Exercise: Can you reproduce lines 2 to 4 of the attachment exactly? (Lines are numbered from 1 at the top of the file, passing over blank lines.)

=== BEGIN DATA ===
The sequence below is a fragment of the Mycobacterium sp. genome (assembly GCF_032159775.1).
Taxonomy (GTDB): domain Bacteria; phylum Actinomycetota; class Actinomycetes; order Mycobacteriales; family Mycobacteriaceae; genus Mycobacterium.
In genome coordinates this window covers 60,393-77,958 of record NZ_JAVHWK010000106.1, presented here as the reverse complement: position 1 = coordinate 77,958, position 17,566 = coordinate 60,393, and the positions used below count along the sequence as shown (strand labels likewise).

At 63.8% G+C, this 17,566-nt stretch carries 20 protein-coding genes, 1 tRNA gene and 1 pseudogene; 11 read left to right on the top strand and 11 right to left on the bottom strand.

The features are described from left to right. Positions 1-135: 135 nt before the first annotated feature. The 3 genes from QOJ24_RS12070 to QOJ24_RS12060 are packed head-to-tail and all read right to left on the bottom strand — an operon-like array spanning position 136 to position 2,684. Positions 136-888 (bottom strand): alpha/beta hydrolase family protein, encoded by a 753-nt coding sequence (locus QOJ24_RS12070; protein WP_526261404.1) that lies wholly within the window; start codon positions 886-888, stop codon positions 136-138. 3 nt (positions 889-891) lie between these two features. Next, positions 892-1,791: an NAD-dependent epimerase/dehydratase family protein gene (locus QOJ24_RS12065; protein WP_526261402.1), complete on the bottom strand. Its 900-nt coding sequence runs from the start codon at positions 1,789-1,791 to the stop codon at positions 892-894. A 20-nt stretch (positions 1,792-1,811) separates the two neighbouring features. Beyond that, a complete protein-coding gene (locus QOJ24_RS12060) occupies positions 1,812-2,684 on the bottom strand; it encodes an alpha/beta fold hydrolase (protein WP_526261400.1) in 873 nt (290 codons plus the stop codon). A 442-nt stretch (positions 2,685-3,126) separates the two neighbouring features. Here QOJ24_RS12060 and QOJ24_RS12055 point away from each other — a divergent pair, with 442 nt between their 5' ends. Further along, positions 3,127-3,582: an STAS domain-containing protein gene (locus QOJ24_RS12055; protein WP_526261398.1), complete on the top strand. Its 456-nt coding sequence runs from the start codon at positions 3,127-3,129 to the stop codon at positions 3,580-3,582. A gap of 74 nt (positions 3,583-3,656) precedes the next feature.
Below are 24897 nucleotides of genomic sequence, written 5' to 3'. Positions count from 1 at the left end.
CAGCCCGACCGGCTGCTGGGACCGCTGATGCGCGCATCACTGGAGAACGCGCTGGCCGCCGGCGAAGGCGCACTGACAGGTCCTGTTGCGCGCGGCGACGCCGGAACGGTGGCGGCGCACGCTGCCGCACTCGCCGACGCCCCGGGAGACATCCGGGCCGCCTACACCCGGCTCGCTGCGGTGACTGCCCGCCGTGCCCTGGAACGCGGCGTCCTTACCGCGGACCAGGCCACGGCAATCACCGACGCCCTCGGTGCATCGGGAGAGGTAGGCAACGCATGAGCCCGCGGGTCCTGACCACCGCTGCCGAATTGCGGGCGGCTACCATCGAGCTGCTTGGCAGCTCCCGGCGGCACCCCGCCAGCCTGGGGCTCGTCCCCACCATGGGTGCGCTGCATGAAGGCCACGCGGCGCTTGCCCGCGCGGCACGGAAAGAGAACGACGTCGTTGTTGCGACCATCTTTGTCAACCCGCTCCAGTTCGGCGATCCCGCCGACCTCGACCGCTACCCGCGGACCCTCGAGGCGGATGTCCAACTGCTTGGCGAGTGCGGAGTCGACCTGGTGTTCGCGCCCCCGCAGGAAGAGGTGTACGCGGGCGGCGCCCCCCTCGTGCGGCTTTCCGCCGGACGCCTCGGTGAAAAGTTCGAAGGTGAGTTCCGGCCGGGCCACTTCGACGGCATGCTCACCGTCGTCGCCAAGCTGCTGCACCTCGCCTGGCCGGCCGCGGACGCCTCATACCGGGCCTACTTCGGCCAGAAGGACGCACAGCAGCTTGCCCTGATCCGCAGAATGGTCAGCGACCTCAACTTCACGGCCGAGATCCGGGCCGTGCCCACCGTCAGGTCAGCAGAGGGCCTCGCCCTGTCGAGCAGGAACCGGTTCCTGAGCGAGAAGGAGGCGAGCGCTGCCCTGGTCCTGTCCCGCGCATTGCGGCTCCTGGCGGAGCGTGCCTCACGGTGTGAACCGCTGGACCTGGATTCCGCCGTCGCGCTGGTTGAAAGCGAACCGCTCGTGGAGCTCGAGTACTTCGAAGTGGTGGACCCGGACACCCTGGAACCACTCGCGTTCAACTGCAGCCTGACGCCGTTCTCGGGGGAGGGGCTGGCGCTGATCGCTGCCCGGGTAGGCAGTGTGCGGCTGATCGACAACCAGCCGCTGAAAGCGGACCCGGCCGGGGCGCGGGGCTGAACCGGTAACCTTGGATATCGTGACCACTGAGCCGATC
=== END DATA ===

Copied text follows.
Taxonomy (GTDB): domain Bacteria; phylum Actinomycetota; class Actinomycetes; order Mycobacteriales; family Mycobacteriaceae; genus Mycobacterium.
In genome coordinates this window covers 60,393-77,958 of record NZ_JAVHWK010000106.1, presented here as the reverse complement: position 1 = coordinate 77,958, position 17,566 = coordinate 60,393, and the positions used below count along the sequence as shown (strand labels likewise).

At 63.8% G+C, this 17,566-nt stretch carries 20 protein-coding genes, 1 tRNA gene and 1 pseudogene; 11 read left to right on the top strand and 11 right to left on the bottom strand.